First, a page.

Humans have wiped out nearly 20% of ALL bird species over the past 50,000 years because of hunting
- A study found humans have wiped out 469 bird species from the Earth over the last 50,000 years
- The extinctions were caused by humans overhunting the birds
- Most of the extinct birds lived on islands, were very large and flightless
Humans have wiped out 469 bird species from the Earth over the last 50,000 years, a new study reveals.
Scientists at Tel Aviv University and the Weizmann Institute found avian endured a major extinction event starting 20,000 years ago that ended with up to 20 percent of species disappearing – but researchers say the real number is much higher.
The team found that most of the extinct species were very large, lived on islands and were flightless.
This includes the massive Moa that lived in New Zealand and went extinct in the 17th century and the infamous dodo bird, which were native to island of Mauritius off the coast of Madagascar – it went extinct in the 1600s.
The extinctions, according to the researchers were caused by the arrival of humans on islands who hunted the large birds to feed the entire community.
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Humans have wiped out 469 bird species from the Earth over the last 50,000 years, a new study reveals. This includes the moa (pictured) that once lived in New Zealand
Shai Meiri of the School of Zoology at The George S. Wise Faculty of Life Sciences and the Steinhardt Museum of Natural History at Tel Aviv University, said in a statement: ‘We conducted a comprehensive review of scientific literature, and for the first time collected quantitative data on the numbers and traits of birds worldwide.
‘Those that became extinct in the last 300 years or so are relatively well known, while earlier species are known to science from remains found in archaeological and paleontological sites worldwide.
‘Altogether we were able to list 469 that became extinct over the last 50,000 years, but we believe that the real number is much higher.’
The reason Meiri and his team are putting the blame on humans is due to the large amount of bird remains unearthed at ancient human sites, along with other evidence that shows the avian disappeared shortly after humans arrived on an island.
The study also includes the infamous dodo bird, which were native to island of Mauritius off the coast of Madagascar – it went extinct in the 1600s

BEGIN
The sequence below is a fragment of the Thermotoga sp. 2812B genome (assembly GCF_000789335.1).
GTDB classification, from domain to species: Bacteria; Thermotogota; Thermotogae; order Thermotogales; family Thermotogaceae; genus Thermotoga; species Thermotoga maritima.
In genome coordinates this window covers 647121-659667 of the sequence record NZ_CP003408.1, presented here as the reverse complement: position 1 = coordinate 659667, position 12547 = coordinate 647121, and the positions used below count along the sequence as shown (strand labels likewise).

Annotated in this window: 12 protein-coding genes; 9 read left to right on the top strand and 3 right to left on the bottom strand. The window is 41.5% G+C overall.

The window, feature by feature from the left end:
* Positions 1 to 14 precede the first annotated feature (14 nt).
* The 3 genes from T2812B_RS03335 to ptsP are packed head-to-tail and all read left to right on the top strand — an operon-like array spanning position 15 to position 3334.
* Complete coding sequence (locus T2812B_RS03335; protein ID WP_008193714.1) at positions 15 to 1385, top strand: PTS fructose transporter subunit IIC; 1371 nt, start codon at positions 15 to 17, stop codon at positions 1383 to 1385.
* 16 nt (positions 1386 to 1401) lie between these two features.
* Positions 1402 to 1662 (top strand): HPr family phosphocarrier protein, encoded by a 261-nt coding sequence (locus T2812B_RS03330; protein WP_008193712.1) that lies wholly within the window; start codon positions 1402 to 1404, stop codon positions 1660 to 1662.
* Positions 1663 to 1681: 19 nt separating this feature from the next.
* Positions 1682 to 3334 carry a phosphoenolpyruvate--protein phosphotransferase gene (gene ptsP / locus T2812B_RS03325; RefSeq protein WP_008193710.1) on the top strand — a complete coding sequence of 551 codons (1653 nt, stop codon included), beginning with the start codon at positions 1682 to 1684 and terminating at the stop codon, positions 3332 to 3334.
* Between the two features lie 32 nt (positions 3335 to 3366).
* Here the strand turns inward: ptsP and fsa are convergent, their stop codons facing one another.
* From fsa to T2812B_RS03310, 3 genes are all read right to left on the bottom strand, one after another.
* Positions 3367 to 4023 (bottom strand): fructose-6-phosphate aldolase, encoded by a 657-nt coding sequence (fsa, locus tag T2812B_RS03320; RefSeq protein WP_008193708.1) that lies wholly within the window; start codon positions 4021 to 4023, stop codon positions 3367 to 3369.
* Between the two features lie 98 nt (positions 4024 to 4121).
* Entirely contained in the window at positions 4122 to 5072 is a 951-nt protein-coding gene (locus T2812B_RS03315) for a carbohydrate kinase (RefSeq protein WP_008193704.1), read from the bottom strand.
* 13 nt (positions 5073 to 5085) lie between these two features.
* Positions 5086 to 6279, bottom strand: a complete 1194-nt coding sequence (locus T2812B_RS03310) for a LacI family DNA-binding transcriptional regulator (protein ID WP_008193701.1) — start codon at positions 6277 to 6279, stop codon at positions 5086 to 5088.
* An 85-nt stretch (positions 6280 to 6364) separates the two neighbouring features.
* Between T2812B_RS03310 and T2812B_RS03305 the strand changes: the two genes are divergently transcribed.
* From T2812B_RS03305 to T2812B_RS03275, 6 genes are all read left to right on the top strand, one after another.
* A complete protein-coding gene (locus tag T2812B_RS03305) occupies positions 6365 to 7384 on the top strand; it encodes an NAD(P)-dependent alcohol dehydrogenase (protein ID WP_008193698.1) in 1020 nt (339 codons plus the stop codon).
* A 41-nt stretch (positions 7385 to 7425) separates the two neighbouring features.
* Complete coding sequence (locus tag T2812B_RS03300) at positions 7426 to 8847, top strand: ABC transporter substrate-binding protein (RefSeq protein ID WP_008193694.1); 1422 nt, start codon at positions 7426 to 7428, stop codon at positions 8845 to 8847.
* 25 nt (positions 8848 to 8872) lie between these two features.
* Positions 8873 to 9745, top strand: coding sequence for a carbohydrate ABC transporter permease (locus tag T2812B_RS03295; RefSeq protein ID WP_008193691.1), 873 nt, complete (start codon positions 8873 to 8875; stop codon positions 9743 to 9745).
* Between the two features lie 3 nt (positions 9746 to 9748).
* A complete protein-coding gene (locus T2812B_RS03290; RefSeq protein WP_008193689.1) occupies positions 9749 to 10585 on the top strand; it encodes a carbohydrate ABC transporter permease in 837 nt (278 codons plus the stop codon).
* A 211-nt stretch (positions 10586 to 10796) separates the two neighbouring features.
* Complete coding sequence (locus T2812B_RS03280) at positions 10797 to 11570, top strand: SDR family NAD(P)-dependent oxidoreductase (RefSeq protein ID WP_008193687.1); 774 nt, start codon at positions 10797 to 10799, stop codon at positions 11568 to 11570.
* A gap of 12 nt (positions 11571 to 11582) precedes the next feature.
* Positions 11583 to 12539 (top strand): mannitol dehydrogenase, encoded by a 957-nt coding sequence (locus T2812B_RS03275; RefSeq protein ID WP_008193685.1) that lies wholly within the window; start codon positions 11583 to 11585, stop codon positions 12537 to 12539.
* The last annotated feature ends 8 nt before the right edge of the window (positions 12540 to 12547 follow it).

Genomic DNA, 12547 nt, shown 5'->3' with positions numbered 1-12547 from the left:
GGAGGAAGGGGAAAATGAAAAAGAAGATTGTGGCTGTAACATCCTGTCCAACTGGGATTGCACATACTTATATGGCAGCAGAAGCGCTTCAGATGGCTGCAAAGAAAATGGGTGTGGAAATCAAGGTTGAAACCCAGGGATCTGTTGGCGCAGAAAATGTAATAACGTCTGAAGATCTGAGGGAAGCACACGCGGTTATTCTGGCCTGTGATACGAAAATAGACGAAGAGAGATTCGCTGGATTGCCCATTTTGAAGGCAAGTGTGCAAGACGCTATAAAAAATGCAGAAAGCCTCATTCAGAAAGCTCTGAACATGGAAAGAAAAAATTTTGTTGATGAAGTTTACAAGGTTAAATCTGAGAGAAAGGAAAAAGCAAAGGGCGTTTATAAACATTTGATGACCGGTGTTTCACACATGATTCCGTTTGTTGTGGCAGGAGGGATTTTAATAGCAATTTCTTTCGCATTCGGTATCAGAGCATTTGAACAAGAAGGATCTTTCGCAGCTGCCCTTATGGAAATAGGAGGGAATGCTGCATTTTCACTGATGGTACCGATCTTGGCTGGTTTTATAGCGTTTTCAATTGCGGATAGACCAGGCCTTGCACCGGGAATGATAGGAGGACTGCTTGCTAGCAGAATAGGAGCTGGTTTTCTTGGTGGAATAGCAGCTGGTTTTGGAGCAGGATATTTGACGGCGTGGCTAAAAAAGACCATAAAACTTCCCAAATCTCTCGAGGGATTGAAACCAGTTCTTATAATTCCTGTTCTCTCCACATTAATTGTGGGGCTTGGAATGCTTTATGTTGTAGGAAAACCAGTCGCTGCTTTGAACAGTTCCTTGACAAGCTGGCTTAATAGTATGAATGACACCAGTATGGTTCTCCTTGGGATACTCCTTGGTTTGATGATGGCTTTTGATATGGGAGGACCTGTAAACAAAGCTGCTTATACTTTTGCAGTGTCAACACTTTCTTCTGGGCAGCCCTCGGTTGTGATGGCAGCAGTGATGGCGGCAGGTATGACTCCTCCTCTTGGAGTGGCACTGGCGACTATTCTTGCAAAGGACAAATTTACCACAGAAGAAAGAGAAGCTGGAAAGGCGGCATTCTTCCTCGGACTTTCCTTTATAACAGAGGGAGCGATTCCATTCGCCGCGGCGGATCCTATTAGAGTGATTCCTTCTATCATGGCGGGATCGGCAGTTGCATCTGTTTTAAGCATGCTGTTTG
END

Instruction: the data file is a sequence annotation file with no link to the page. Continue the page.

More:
‘Extinctions mostly occurred in families of large-bodied birds, whilst lineages of small birds have fared better. Insular birds are overall larger than mainland birds, a trend that becomes even more evident when the extinct forms are analyzed,’ reads the study published in the Journal of Biogeography.
‘However, within lineages, sizes are only slightly larger on islands than on continents.’
The large birds were found to be 10 times the size of those that survived the arrival of humans.
The reason humans targets large birds, like the 9-foot-tall Mihirung, is because they provided more food.
The Mihirung, also known as thunder bird or demon duck, was a flightless bird that lived in Australia up to 50,000 years ago, but was killed off by human hunters.
Another feature among the extinct species is that 90 percent of them lived on islands that were either killed by humans who just arrived on the island or the animals they brought with them, pigs, rats and cats.
A large portion of the extinct bird species were flightless, and often unable to escape their pursuers, such as the Giant Moa that once roamed New Zealand.
The reason humans targets large birds, like the 9-foot-tall Mihirung, is because they provided more food. The Mihirung, also known as thunder bird or demon duck, was a flightless bird that lived in Australia up to 50,000 years ago, but was killed off by human hunters
The study found that the number of flightless bird species that became extinct is double the number of flightless species still existing today – 68 percent of the flightless bird species known to science became extinct.
‘Our study indicates that before the major extinction event of the past millennia, many more large, even giant, as well as flightless avian lived on our globe, and the diversity of birds living on islands was much greater than today,’ Meiri said in a statement.
‘We hope that our findings can serve as warning signals regarding bird species currently threatened with extinction, and it is therefore important to check whether they have similar features.’
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